Yesterday marked the third anniversary of the start of the war in Iraq, and while progress has been made, CBS’s the "Early Show" attempted to paint as bleak a picture as possible when discussing the war. In total, there were four stories regarding the Iraq war on this morning’s broadcast.
The first such story was a piece by CBS News Senior White House Correspondent Bill Plante. Substitute co-host Russ Mitchell introduced the piece:
Russ Mitchell: "Despite escalating violence, President Bush insists the administration’s Iraq policy is working."
Bill Plante followed with a bleak assessment:
Bill Plante: "Well three years into the Iraq war with casualties mounting and no end in sight, the President and Vice President both see reason for optimism and they say there’s progress."
Of course casualties are mounting, every time someone dies or is injured, it adds to the number. However, according to the front page of today’s "USA Today," the casualty rate for American troops is declining.
"U.S. military deaths during the past month have dropped to an average of about one a day, approaching the lowest level since the insurgency began two years ago, according to a USA Today analysis of U.S. military data."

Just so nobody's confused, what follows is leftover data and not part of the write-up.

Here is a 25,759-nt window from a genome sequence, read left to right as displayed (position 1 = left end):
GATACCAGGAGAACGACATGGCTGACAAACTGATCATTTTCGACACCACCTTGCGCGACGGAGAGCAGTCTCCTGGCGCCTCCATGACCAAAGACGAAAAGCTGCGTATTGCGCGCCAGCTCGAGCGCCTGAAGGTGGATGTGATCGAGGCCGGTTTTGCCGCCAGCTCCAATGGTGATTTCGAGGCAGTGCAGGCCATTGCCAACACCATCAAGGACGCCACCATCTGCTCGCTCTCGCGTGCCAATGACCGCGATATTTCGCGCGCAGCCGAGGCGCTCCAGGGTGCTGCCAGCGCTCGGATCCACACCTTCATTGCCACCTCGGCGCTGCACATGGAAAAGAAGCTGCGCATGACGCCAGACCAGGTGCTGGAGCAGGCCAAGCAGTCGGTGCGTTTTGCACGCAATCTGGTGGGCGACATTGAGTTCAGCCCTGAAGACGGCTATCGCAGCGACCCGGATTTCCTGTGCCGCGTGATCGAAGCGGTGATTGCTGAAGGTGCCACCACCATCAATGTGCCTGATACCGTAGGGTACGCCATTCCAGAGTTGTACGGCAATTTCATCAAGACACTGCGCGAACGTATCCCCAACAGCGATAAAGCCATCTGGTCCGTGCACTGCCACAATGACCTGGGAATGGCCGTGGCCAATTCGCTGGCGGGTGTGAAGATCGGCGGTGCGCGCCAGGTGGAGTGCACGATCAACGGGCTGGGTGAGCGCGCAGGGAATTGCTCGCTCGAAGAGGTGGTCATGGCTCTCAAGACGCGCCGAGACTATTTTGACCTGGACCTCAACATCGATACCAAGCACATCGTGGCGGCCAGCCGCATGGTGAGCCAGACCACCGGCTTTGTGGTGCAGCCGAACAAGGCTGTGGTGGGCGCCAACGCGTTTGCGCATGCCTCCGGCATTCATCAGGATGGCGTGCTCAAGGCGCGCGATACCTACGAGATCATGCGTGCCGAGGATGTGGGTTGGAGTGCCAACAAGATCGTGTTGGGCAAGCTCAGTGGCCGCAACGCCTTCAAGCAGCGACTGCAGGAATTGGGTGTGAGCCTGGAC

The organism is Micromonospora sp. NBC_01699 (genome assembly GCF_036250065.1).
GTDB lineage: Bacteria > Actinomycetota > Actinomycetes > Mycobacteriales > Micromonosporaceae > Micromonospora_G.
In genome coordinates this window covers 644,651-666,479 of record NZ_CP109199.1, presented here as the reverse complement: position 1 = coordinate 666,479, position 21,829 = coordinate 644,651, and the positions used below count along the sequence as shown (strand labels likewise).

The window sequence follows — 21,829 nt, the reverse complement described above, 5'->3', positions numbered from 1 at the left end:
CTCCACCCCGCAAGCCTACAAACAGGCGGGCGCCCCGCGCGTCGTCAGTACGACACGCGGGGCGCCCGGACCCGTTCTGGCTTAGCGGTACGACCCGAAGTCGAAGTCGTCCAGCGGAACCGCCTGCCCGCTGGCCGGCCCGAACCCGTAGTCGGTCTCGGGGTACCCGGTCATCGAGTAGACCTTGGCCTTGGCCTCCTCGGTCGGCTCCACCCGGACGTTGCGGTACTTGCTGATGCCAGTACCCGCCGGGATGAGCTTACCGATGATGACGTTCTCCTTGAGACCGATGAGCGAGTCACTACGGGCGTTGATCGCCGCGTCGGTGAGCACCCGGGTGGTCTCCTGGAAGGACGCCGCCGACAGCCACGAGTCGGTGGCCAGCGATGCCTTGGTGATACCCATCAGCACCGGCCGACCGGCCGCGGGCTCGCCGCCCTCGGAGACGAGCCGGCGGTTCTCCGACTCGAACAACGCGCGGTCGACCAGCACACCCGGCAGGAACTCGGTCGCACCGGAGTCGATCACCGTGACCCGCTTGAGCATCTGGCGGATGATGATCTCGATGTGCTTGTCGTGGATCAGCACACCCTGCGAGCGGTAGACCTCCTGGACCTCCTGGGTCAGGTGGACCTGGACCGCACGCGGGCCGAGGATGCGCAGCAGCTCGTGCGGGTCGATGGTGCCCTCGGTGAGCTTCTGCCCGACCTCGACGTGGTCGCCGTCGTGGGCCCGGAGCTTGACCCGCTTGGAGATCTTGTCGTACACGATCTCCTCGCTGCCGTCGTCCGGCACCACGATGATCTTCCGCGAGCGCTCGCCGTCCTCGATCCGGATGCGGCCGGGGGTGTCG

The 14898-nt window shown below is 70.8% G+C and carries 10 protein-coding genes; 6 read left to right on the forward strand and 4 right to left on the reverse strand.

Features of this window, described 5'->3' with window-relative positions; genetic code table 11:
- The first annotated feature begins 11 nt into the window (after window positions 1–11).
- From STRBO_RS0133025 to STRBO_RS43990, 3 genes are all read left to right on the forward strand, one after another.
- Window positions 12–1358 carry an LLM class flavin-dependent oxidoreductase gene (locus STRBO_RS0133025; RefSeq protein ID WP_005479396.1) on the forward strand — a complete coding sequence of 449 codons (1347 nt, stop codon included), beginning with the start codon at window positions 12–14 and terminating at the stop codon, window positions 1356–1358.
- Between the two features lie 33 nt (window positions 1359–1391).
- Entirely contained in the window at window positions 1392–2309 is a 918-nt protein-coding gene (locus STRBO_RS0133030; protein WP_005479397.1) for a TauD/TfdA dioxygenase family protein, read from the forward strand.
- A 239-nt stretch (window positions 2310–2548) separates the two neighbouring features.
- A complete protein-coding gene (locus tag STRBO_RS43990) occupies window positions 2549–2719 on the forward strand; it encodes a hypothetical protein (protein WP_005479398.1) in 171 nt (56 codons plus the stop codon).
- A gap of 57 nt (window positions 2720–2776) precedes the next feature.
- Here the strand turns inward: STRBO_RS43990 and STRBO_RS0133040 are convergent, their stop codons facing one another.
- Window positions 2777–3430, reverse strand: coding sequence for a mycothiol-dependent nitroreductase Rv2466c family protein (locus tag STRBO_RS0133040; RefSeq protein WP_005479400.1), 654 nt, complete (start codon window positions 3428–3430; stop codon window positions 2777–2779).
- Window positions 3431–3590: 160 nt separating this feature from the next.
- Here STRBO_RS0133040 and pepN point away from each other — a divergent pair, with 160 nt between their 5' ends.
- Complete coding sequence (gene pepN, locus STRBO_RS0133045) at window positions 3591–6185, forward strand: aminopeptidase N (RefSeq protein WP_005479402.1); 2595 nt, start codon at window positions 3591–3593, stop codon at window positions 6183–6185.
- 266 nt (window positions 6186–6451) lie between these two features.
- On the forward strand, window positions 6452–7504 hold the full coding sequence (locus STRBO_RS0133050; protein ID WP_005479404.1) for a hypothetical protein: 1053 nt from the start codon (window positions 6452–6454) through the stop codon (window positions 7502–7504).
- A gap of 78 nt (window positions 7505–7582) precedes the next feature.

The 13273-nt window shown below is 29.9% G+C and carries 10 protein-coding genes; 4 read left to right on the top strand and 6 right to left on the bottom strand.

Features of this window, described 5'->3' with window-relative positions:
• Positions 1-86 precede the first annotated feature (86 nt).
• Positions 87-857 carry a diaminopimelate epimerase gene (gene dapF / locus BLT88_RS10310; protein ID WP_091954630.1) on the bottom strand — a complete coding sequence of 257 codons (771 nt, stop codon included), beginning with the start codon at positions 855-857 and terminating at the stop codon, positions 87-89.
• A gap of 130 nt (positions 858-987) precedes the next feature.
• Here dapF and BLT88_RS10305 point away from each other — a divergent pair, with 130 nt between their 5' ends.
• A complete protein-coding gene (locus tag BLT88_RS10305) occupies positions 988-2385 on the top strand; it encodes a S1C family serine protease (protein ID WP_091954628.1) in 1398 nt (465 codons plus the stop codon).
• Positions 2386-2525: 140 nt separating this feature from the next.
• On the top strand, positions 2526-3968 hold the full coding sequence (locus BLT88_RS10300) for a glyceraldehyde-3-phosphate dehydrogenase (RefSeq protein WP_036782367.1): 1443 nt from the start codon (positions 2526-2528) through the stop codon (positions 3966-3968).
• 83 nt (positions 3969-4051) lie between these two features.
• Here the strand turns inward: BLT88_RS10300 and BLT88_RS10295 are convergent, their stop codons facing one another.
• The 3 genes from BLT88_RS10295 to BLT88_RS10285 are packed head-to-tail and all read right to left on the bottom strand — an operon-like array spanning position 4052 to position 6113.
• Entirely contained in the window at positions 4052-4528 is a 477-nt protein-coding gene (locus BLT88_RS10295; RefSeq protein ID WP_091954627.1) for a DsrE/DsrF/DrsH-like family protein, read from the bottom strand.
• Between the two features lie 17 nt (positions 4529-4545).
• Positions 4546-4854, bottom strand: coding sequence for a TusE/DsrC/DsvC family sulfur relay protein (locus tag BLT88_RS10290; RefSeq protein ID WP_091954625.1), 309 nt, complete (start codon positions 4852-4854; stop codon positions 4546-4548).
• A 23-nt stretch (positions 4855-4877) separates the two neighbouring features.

This drop in deaths is related to two important facts. First, the casualty rate for Iraqis has increased. Nora Bensahel of the Rand Corporation is quoted as saying the increasing level of Iraqi casualties means "Iraqi security forces are in positions of responsibility." And that the United States, which has 132,000 troops in Iraq, is "doing fewer patrols on its own and more in support of Iraqi operations," reducing U.S. casualties.
The second reason for the drop in U. S. casualties is that US forces are neutralizing the improvised explosive devices (IEDs) used by insurgents. According to Major General Rick Lynch, soldiers and marines are now finding and neutralizing over 40% of enemy IEDs, compared to 30% in September. In addition, according to Lynch, 41 insurgent bomb makers have been killed or captured.
These are signs of clear progress. Iraqi security forces are playing more of a role in stabilizing their country, and as more of them continue to step up, it means the US and its coalition partners can draw down their forces.
The second story was a report from Baghdad with Lara Logan. There was one comment that jumped out in this piece and that was Lara Logan implies that Baghdad was not a violent place while Saddam Hussein was in power.
Lara Logan: "In the capital, violence and bloodshed have become a way of life since the end of Saddam Hussein’s rule"
Does she forget Saddam’s torture chambers? Does she forget how he brutalized his own people? Here’s a news flash for you Lara, bloodshed and violence are nothing new in Baghdad.